Most patients with type 2 diabetes mellitus (T2DM) in the U.S. receive diabetes care in primary care settings, which are undergoing rapid transformations due to the need to improve quality and decrease costs. The Patient Centered Medical Home (PCMH) and the Chronic Care Model (CCM) are complementary clinical intervention frameworks that are commonly employed to support better T2DM outcomes in primary care [17]. Self-management Support (SMS) is a core component of both the PCMH and CCM, and focuses on the central role of patients in managing their illness by engaging with and adopting healthy behaviors that promote optimal clinical outcomes [6, 810]. SMS typically targets improvements in medication adherence, diet, exercise, and other risk-related behaviors; all of which are crucial for maintaining good glycemic control and reducing the risks of diabetes-related complications. Despite its recognized importance, SMS programs for diabetes continue to demonstrate limited effectiveness and sustainability in the real world of primary care [11, 12]. Primary-care physicians have been unable to comprehensively and consistently address diabetes self-management within an efficient and systematic SMS framework for several interrelated reasons: they are often overwhelmed by competing demands, poorly trained in assessing and intervening with health behavior change, lack practice systems for implementing change and quality improvement, and receive inadequate reimbursement for time spent in SMS activities [1316].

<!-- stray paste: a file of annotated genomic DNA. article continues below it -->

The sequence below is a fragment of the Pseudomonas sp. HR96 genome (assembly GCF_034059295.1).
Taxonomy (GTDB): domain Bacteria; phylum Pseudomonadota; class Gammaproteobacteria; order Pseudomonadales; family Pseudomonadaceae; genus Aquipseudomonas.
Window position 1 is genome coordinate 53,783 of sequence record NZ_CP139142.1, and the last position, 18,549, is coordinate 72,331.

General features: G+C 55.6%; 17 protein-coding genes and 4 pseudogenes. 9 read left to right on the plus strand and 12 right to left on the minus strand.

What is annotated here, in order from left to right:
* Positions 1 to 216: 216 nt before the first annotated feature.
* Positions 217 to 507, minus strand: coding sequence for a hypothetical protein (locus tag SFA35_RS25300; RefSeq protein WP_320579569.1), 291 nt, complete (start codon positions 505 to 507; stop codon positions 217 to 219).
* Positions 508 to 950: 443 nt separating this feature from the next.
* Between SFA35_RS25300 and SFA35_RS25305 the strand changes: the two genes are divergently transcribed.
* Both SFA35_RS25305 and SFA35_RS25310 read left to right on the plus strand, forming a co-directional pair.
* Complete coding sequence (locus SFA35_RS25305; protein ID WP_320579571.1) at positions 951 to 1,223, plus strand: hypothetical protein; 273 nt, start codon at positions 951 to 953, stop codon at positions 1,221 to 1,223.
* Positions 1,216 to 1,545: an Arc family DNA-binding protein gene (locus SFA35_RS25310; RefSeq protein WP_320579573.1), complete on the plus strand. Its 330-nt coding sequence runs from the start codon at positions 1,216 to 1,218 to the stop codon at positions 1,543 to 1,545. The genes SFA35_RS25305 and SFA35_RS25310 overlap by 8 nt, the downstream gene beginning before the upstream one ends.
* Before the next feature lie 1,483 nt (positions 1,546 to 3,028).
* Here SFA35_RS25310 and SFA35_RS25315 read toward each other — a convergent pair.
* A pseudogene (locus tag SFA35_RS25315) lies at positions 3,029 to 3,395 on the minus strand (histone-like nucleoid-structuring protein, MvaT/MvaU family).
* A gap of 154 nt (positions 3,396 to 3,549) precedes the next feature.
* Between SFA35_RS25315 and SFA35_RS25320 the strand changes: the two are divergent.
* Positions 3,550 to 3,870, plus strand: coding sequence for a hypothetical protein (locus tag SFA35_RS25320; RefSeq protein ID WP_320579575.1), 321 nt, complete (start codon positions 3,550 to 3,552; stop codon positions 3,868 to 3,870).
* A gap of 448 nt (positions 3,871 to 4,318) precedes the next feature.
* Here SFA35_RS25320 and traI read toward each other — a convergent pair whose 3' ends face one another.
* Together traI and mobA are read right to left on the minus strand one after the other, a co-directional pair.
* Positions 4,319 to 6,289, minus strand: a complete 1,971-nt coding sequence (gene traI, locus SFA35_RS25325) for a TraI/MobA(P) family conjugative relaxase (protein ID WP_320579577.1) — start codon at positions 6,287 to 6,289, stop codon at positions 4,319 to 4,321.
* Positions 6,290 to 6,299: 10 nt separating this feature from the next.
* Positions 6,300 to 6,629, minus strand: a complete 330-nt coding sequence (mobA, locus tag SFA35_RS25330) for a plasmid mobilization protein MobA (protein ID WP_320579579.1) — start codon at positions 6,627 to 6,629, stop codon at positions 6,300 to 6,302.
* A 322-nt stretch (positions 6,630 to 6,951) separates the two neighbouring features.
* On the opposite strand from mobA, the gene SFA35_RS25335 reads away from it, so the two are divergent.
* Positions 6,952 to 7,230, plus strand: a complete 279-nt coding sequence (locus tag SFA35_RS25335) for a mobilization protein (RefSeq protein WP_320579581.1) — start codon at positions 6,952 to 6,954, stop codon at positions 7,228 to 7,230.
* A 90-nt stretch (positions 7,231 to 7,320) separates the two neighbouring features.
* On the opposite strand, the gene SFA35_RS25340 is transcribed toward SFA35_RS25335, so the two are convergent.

Few tools are available to assist practices with self-management support. Interactive behavior-change technology (IBCT) can facilitate the adoption of crucial SMS interventions in primary care for patients with diabetes and related health risk behaviors [1720]. Compared with traditional, unstructured programs, technological options for delivery have the advantage of increased convenience and accessibility, and may provide individualized support and resources necessary for initiating and maintaining healthful lifestyles, especially when they include non-automated options to address patient preference and permit patient tailoring [1922] There is strong evidence that Internet-based programs can effectively promote health behaviors to support diabetes self-management, [23] such as healthful eating/weight management, [2427] increasing physical activity, [2830] reducing depression symptoms, and smoking cessation [31, 32]. Multiple randomized trials have been conducted using IBCT programs for diabetes self-management with positive results [33, 34]. However, most current IBCT self-management programs contain several limitations to translation into primary care settings: [35, 36] they are largely informational, they require high literacy, they are limited to simple health-risk assessment without goal setting, action planning or follow-up, they fail to provide physician decision support, and they do not emphasize patient-physician collaboration. Furthermore, most are exclusively automated and do not take into account the preference of many patients and clinicians for different modes of assessment and intervention.